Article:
Ireland-death of the celtic tiger

Friday 12 March, 2010

I attended this event hosted by the Chicago Council on Global Affairs IRELAND’S ECONOMY AND THE DEATH OF THE CELTIC TIGER featuring Fintan O’Toole.  Here’s what he had to say:

Why does Eire matter?  It’s a fitting example of the current status of globalization & its sustainability.  Globalization a very complex phenomenon that is often grossly oversimplified.  Between 1995 & 2002 Ireland benefited greatly from global free trade & became the most globalized economy according to AT Kearney & Foreign Policy magazine.  There were many external effects which led to Ireland’s boom:

  • the weakening role of the catholic church, (which essentially outsourced morality)
  • a baby boom in the 1970’s led to demographic changes which resulted in a younger work force & more women working
  • investment in education was significant
  • social partnership led to less free markets
  • Ireland’s vicious cycle of mass immigration weakened its economy in the past, but when immigrants returned to Ireland, it had a positive effect.

The problems started popping up when they started to believe the hype themselves.  While lower taxes & fewer regulations added to growth, it was not sustainable.  It crowded out capacity to understand what was happening to society.  The lack of political tension created a transformation that either all had changed, or not.  5 things did not change:

  1. town hall political culture-machine politics expanded, which led to fewer choices
  2. perils of intimacy in a small society-financial corruption with impunity made decision-makers think standards no longer applied to themselves & that they were the kings of the universe
  3. unknown knowns-tax frauds were known, but ignored, which led to an incredible property boom while common sense became inert
  4. understanding of wealth-the assumption was that technology + management leads to wealth, but they returned to feudalism & invested heavily in land/property
  5. aspirations-they still wanted to become doctors & lawyers, but ignored passive recipients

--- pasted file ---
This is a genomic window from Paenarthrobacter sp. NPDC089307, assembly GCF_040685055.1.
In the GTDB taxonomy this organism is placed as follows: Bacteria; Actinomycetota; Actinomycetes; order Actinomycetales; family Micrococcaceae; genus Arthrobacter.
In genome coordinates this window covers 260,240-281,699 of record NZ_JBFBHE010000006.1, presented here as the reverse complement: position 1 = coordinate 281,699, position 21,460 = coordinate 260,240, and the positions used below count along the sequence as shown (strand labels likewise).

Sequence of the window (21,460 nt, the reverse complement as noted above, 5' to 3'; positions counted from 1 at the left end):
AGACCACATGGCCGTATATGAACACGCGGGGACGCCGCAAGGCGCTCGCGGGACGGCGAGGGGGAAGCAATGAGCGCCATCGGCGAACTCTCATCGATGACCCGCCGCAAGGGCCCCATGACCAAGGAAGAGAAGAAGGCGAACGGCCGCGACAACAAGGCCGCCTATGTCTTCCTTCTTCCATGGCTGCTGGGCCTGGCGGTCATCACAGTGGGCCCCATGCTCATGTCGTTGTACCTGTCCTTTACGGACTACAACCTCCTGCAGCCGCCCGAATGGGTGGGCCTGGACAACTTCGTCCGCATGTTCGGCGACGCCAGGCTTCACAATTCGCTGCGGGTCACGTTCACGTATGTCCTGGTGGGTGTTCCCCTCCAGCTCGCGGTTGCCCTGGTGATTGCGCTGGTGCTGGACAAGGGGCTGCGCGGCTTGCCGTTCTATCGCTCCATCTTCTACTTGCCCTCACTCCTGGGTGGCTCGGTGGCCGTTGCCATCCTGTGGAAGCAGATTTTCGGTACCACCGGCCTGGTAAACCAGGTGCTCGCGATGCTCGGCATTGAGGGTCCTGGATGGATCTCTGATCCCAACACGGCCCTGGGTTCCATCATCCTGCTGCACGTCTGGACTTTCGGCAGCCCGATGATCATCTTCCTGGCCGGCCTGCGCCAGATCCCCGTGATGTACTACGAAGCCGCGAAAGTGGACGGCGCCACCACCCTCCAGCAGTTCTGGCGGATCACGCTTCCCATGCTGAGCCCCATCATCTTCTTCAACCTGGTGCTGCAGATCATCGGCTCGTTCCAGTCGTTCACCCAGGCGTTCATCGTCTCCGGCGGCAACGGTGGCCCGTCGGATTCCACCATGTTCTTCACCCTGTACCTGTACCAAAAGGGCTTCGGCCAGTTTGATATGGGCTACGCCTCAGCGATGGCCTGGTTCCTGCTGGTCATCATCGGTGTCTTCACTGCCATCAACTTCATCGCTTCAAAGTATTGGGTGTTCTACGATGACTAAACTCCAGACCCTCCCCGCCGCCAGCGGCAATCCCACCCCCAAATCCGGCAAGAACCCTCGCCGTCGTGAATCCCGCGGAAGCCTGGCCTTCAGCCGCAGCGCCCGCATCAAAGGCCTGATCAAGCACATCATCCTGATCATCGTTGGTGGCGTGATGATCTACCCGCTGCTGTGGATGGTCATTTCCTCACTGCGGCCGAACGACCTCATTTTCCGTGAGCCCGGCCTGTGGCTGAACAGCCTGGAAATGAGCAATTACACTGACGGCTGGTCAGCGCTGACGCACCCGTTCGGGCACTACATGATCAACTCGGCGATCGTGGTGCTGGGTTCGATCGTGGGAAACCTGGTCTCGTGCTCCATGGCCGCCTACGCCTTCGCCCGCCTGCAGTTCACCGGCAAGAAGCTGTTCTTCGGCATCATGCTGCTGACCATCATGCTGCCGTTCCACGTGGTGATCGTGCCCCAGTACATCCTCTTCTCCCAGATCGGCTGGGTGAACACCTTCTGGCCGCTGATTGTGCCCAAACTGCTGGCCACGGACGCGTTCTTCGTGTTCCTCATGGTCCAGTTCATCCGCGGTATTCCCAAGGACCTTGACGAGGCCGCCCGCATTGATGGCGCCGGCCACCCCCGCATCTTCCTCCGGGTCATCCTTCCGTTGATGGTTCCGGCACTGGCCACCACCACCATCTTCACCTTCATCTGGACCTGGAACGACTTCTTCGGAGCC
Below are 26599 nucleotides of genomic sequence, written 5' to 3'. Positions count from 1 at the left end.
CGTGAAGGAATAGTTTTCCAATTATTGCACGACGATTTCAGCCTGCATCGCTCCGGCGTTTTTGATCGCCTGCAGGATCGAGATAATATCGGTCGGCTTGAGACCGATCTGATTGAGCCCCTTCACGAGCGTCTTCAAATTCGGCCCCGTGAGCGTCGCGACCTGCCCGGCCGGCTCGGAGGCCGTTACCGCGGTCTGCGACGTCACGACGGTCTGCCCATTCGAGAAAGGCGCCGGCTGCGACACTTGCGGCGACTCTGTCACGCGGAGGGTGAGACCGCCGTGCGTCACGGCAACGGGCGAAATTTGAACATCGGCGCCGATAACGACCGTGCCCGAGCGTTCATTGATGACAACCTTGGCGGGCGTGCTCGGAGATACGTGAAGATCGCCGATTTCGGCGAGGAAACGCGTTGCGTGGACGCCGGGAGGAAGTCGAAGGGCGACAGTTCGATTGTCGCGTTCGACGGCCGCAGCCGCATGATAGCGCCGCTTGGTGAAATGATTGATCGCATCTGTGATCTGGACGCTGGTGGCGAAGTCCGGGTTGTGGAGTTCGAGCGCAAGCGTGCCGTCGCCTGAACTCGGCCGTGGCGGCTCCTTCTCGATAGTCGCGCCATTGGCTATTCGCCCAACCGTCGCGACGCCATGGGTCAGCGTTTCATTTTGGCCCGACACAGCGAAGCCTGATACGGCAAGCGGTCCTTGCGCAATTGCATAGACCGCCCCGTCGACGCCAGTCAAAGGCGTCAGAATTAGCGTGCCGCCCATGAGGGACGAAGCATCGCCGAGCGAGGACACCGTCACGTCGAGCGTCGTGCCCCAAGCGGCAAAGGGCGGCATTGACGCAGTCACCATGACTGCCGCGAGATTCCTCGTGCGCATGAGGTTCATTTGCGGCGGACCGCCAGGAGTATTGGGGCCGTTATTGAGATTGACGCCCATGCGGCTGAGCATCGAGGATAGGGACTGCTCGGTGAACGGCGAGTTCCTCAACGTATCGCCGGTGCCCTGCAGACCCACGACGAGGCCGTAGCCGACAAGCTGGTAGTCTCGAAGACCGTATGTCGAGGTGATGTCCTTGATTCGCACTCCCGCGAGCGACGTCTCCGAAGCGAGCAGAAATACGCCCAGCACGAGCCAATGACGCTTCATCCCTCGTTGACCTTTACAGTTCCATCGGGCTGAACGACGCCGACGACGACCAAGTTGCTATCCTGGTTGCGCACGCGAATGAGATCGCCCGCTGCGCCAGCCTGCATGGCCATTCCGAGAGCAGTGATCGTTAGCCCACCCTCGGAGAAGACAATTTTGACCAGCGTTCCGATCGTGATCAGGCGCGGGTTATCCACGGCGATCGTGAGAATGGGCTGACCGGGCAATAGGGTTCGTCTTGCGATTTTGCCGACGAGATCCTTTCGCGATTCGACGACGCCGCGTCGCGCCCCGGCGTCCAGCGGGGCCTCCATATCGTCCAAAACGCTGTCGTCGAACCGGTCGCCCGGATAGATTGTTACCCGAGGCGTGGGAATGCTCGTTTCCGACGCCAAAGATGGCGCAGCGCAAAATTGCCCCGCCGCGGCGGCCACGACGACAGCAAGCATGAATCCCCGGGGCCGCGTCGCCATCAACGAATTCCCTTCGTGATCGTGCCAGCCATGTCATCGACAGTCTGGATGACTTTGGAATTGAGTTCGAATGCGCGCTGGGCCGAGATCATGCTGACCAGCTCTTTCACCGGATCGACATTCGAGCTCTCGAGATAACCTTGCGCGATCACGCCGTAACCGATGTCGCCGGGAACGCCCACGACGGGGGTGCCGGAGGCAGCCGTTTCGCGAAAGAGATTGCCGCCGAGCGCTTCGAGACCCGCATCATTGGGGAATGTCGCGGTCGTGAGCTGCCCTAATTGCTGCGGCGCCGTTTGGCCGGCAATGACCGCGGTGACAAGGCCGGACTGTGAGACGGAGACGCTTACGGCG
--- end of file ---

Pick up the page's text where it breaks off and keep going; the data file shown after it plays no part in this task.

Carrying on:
Ultimately Ireland failed to engage in globalization successfully, which created a property bubble.  The political state failed to create real long term development.


  • thought leaders did not address technology-there were disconnects & massive self-delusion, ex. Ireland sold off its national telecom carrier, but it’s level of broadband penetration still needs lots of investment
  • with the implementation of the Euro, Eire lost control of its own monetary policy, which deprived them of a potential economic tool, but they’re still better off being in the Euro-zone than outside of it
  • re: fiscal austerity, Irish politicians are surprised citizens are not more upset about budget cuts, etc. even if they are not sustainable.  It is anti-Keynesian to cut spending in a recession, which could become deflationary & lead to unemployment & social resistance, but the feeling is it must be done.  Government is still investing in banks that will never lend again.  It’s difficult for the people to sustain sacrifice if there is not justice.
  • Ireland’s 2 political parties are essentially 2 slightly different flavors of Christian democrats, who rarely disagree.  A new dialogue must start from the ground up.
  • The Irish are smart enough not to repudiate their debts.  They’re embedded in the global economy & recognize the consequences could be catastrophic if they did.
  • Lack of accountability is key, but a danger of a single ruling party.  At the business level, the question is “did leaders know what was going on or not?”  Were the duplicit or complicit?

One comment

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